Apart from the joy of reading books (and writing them!) there is also the pleasure to be had from just browsing in bookshops and handling the goods. Last weekend I visited Stanfords, probably Britain’s best travel bookshop. The store is in Covent Garden’s Floral Street, just down the road from Paul Smith’s flagship clothes shop. It is spread over three storeys in the same premises where it expanded to as a comprehensive travel bookshop in 1901. A grand open staircase connects the three floors of maps, books and all sorts of other travel related goodies. Throughout these floors gigantic oversized maps have been artfully used as floor and ceiling coverings.
Just to explore Stanfords will allow you to experience the thrill of travel to exotic destinations. Entering Stanfords conjures memories of a time when foreign travel equalled adventure,when the Paris Boat train could connect you to the mysteries of the East via the Orient Express, when a trunk rather than a carry-on was the baggage of choice. As well as guide books there are many shelves with books recounting traveller’s tales, the experiences of intrepid travellers of past and present. Many famous explorers “Grand Tourists” have made the shop their first stop when planning a trip. Amy Johnson, Florence Nightingale, Cecil Rhodes, Dr Livingstone and Michael Palin are just a few of their customers.
The shop’s founder, Edward Stanford, began his career as a map seller during the Victorian era when British colonialism was turning much of the world’s maps pink. He established a specialist cartography shop on Charing Cross Road in 1853. His business thrived and twenty years later he moved to larger premises just up the road. In 1901 further expansion found them moving to their present location. With the increased mobility brought about by cheaper air travel in the 1960s there has been continuing growth in demand for their maps and guides.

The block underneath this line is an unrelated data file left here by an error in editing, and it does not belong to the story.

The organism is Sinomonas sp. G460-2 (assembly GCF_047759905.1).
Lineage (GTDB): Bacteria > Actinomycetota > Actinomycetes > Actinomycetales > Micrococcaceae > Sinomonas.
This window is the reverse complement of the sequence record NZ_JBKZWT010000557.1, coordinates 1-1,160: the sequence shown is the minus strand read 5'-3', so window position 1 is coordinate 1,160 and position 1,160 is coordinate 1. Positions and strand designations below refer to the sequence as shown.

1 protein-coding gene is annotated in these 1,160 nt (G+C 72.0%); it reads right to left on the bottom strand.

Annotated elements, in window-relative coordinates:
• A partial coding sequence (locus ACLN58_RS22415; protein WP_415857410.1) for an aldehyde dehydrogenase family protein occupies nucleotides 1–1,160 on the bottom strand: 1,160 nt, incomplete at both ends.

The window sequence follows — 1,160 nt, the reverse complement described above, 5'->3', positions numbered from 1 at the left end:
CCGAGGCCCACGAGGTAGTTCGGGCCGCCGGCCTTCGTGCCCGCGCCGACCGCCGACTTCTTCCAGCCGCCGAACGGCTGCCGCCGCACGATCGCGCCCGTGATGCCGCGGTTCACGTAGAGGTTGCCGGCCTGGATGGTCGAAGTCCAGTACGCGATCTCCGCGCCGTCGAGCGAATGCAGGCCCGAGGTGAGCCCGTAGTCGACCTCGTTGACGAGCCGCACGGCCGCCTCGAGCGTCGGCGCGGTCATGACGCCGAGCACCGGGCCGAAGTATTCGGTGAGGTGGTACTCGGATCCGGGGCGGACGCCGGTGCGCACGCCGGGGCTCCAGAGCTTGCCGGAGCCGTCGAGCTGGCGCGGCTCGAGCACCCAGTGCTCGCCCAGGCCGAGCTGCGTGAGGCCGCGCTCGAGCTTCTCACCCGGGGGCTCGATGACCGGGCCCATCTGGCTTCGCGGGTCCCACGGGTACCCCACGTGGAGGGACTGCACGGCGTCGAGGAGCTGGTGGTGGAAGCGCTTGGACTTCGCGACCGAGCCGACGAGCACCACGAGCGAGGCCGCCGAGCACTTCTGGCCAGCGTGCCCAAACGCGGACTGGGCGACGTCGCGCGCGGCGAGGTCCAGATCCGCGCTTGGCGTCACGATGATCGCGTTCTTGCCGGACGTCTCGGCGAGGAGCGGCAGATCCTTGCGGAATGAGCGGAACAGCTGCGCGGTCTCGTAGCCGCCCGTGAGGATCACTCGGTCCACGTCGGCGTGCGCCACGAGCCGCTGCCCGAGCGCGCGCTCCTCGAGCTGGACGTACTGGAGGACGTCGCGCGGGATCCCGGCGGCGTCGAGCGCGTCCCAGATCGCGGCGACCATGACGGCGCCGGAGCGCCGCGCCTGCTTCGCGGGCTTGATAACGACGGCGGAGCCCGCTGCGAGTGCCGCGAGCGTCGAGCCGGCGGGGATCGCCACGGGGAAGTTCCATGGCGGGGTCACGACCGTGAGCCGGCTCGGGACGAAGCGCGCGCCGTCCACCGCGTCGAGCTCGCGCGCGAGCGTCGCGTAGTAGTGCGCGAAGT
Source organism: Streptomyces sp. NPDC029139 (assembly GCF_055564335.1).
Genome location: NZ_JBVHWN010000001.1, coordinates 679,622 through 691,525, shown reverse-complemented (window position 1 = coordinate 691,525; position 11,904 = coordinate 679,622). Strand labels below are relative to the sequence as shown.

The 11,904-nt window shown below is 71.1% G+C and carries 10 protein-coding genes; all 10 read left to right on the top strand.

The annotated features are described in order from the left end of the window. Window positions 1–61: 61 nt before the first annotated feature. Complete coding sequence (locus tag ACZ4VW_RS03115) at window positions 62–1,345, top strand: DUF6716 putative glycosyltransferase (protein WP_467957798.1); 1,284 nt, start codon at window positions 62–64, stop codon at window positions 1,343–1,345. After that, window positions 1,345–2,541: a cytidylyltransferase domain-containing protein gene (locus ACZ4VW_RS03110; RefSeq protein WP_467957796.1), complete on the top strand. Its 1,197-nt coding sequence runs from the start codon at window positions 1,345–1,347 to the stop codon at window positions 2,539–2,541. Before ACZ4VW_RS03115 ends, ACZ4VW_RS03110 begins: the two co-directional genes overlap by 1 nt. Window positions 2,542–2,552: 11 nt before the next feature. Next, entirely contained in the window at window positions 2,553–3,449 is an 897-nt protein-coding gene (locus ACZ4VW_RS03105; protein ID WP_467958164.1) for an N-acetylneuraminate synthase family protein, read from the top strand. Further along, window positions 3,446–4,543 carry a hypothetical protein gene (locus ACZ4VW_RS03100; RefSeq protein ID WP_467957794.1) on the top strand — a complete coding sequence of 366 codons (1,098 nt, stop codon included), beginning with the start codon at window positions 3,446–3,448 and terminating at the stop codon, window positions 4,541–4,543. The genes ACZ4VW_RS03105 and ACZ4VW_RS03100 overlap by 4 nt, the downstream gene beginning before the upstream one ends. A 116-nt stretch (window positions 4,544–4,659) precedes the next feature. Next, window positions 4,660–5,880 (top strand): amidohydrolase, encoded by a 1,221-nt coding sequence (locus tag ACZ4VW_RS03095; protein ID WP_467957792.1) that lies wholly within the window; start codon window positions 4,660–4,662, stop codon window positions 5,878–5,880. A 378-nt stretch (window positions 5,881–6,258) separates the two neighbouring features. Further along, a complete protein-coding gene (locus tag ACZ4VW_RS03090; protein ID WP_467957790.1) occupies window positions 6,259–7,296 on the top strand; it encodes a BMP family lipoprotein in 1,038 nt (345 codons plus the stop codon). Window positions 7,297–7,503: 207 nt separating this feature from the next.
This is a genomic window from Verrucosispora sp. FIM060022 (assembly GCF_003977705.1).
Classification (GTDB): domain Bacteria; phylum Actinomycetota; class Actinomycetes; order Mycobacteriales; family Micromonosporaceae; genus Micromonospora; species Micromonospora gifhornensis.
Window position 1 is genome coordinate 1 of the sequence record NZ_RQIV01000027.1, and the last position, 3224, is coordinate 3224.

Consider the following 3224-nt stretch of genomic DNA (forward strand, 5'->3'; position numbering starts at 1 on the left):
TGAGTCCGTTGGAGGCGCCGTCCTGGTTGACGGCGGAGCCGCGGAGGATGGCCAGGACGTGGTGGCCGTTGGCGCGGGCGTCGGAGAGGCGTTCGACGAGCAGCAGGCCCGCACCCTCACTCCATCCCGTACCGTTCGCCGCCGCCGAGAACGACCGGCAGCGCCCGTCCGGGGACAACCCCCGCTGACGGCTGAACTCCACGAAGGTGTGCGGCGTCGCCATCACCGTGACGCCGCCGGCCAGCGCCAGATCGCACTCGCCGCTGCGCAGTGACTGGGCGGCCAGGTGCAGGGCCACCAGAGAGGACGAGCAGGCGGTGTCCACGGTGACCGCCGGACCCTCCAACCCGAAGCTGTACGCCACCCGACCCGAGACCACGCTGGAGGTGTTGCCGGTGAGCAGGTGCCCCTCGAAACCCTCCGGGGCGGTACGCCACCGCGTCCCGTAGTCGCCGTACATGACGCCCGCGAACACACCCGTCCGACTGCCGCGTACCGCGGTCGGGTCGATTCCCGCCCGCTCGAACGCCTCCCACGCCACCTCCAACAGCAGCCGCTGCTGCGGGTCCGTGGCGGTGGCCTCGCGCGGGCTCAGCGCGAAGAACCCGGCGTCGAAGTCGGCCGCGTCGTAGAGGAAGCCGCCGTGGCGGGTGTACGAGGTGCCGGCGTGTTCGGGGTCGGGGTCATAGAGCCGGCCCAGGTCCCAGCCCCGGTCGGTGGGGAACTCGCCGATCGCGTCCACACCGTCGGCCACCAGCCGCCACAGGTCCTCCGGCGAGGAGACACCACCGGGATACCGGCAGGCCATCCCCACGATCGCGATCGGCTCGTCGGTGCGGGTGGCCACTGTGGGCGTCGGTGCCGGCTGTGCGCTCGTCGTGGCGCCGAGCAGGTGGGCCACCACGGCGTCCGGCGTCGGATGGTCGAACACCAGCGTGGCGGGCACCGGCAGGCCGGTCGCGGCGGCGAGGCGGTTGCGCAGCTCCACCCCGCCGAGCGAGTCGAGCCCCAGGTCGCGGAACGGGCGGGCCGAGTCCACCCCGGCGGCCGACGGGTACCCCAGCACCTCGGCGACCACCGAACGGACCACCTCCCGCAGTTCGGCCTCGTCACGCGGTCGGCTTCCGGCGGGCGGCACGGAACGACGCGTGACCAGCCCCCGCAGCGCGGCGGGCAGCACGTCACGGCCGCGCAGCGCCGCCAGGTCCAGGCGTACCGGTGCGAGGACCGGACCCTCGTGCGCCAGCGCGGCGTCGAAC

By 2001 the shop had been enlarged and modernised. The visitor is surrounded by maps, globes, guide books and endless shelves of travel fiction. As with most modern bookshops there is also a cafe where you can sit and read what you’ve snaffled after your trawl through the shelves.
Whilst Stanfords promotes travel literature of all kinds including a vast collection of novels set in every country, the Company also hosts literary events and it sponsors lectures delivered by notable writers from The Royal Geographical Society. In the past, Stanfords secured specialist maps that could be difficult to obtain because some countries considered mapping to be a secret or military function. The persistent Stanfords staff sought them out from helpful foreign survey offices and would purchase a year’s supply at a time and discreetly ship them back to London. Did I read somewhere that when the Falklands / Malvinas were invaded the Government headed down to Stanfords to buy up their South Atlantic stock?
One of the topics for discussion at The Historical Novel’s Conference in London during the last weekend of September is Exotic Locations in Historical Fiction. Among the countries to be covered are Japan and Ladakh.
Have a look at the site – you might find yourself booking one of the sessions.